Assuming the firm decides that a retirement provision in its agreement is desirable, the next issue is to determine the qualifications for retirement. The cases teach that the agreement must include minimum age and service requirements to demonstrate that retirement is bona fide. Retirement should be keyed to “an age at which many Americans typically cease employment.” Once a lawyer, by virtue of age, length of service to the firm, or both, meets the agreement’s conditions, the receipt of retirement benefits should be able to be made subject to the condition that the lawyer refrain in whole or in part from engaging in a competing practice.
The lawyer who qualifies to retire under the agreement’s terms and leaves the firm should be able either to elect to retire (as defined in the agreement) and receive retirement benefits, or to forego those benefits by continuing, or by subsequently resuming, practice. The agreement must spell out the qualifications and define the scope of retirement. Under the retirement exception, how broad or narrow may the noncompetition covenant be?
- Must the retiree do nothing other than spend his time in a hammock?
- Can the retiree go into another profession or business so long as she abstains from the practice of law?
- May the retiree practice law but be limited geographically, for example, to abstention from practice in the United States, or in one or more states, or in one or more counties or municipalities?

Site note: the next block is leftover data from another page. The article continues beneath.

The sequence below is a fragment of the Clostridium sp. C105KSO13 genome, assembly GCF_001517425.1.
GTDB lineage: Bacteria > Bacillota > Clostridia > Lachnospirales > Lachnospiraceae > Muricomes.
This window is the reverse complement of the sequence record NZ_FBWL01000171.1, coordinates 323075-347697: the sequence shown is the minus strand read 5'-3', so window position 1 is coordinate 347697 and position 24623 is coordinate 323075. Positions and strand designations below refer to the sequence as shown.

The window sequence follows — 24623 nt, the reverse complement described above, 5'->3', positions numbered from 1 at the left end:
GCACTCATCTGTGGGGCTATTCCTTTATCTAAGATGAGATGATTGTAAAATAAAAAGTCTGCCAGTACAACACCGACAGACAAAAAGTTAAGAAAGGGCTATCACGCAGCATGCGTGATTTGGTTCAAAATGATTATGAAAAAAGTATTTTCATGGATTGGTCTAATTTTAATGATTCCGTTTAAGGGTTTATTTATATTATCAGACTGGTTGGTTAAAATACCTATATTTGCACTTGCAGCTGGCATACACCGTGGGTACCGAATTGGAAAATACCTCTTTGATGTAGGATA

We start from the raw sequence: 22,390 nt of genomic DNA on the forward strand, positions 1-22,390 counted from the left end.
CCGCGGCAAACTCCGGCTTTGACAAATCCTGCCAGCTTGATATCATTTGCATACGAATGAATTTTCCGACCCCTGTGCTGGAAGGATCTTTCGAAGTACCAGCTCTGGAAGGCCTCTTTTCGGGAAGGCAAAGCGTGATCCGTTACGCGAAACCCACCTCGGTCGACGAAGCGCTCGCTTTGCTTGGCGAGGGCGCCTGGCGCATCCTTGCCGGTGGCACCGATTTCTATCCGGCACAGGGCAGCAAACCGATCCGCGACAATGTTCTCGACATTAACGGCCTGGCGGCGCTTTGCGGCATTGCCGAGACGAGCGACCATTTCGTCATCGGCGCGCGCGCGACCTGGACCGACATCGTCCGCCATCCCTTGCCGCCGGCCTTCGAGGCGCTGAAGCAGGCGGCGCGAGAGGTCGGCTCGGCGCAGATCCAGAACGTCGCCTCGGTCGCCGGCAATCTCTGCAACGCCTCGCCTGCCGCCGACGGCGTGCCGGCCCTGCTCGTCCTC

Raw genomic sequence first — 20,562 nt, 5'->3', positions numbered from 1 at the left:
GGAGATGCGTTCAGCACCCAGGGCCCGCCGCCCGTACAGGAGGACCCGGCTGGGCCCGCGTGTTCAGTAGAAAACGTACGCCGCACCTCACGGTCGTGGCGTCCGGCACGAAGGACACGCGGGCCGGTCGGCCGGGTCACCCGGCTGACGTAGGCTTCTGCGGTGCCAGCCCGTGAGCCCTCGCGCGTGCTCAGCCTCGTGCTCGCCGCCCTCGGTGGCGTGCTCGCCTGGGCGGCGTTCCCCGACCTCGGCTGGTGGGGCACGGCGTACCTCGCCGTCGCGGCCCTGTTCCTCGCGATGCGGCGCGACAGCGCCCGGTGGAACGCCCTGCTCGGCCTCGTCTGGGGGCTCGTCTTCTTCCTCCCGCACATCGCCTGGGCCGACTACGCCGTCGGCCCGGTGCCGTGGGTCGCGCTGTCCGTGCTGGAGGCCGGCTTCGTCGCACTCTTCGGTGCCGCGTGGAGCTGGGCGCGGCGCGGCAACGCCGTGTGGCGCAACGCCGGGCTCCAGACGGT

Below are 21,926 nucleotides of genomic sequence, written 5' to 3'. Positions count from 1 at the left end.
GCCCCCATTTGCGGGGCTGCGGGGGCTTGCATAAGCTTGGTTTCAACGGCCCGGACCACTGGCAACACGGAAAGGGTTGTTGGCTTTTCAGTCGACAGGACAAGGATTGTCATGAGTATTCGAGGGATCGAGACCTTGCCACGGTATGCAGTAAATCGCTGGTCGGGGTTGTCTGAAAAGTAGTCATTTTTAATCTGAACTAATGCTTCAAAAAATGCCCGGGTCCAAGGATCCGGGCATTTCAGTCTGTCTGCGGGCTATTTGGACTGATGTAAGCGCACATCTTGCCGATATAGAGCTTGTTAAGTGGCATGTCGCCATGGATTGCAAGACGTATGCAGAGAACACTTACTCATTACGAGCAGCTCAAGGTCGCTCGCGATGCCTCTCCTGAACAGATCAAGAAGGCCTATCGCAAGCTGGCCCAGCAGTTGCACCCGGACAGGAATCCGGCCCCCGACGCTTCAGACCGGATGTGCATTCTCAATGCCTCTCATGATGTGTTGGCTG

- Can the covenant be limited temporally; that is, a promise to cease legal practice for a period of time?
- Or may retirement be limited to a promise not to serve clients of the firm or to engage only in pro bono practice?
Assuming that sufficient parameters for retirement have been established and that the scope of the restriction has been acceptably defined, the next task is to define “benefits upon retirement.” Cases considering the retirement exception teach that the consideration for an agreement of noncompetition that is to have a chance of being upheld must be something “extra,” something beyond the amount to which the retiree would be entitled if the firm were to dissolve. In some agreements, this “extra” has been termed an “additional amount” or “continuation payments.” What the firm may not do is extract a promise of noncompetition as a condition to the return of a departing lawyer’s capital account and payment of his or her share of past profits.
The following are also worth considering for inclusion in the retirement clause. The firm might require the preparation and implementation of a plan, several months before the date of retirement, to effect a smooth transition of client matters to other lawyers in the firm. It might require the retiree to:
- continue in an “of counsel” capacity exclusively to the firm;
- be available for consultation and advice so that younger lawyers in the firm may obtain the benefit of his or her wisdom and experience;
- engage in legal practice only through the firm; and
- refrain from any act that would disparage or adversely affect the firm or its goodwill.
Stuart L. Pachman is a partner in WolfBlock Brach Eichler in Roseland, New Jersey.
For More Information About The Business Law Section
- This article is an abridged and edited version of one that originally appeared on page 51 of Business Law Today, September/October 2003 (13:1).